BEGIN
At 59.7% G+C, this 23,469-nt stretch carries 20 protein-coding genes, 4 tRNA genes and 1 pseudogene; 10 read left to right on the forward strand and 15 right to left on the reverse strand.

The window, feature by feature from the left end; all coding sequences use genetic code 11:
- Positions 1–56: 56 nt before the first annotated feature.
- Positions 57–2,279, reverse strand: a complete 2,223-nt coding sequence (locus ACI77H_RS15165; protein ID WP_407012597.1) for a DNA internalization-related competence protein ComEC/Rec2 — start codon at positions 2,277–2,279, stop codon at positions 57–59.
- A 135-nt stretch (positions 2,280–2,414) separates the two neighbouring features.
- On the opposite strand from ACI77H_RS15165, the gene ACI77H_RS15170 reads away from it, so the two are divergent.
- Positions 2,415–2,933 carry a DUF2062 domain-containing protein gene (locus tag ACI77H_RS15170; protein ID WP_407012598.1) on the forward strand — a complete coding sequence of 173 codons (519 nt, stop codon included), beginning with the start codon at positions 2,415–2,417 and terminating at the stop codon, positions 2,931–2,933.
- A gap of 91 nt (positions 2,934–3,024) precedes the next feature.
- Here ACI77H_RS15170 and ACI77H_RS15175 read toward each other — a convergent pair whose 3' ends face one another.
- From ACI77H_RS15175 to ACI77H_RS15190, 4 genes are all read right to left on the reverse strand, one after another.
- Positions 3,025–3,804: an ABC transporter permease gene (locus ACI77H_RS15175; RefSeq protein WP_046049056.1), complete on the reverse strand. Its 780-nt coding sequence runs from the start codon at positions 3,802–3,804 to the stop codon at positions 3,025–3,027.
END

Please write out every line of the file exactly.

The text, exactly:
At 59.7% G+C, this 23,469-nt stretch carries 20 protein-coding genes, 4 tRNA genes and 1 pseudogene; 10 read left to right on the forward strand and 15 right to left on the reverse strand.

The window, feature by feature from the left end; all coding sequences use genetic code 11:
- Positions 1–56: 56 nt before the first annotated feature.
- Positions 57–2,279, reverse strand: a complete 2,223-nt coding sequence (locus ACI77H_RS15165; protein ID WP_407012597.1) for a DNA internalization-related competence protein ComEC/Rec2 — start codon at positions 2,277–2,279, stop codon at positions 57–59.
- A 135-nt stretch (positions 2,280–2,414) separates the two neighbouring features.
- On the opposite strand from ACI77H_RS15165, the gene ACI77H_RS15170 reads away from it, so the two are divergent.
- Positions 2,415–2,933 carry a DUF2062 domain-containing protein gene (locus tag ACI77H_RS15170; protein ID WP_407012598.1) on the forward strand — a complete coding sequence of 173 codons (519 nt, stop codon included), beginning with the start codon at positions 2,415–2,417 and terminating at the stop codon, positions 2,931–2,933.
- A gap of 91 nt (positions 2,934–3,024) precedes the next feature.
- Here ACI77H_RS15170 and ACI77H_RS15175 read toward each other — a convergent pair whose 3' ends face one another.
- From ACI77H_RS15175 to ACI77H_RS15190, 4 genes are all read right to left on the reverse strand, one after another.
- Positions 3,025–3,804: an ABC transporter permease gene (locus ACI77H_RS15175; RefSeq protein WP_046049056.1), complete on the reverse strand. Its 780-nt coding sequence runs from the start codon at positions 3,802–3,804 to the stop codon at positions 3,025–3,027.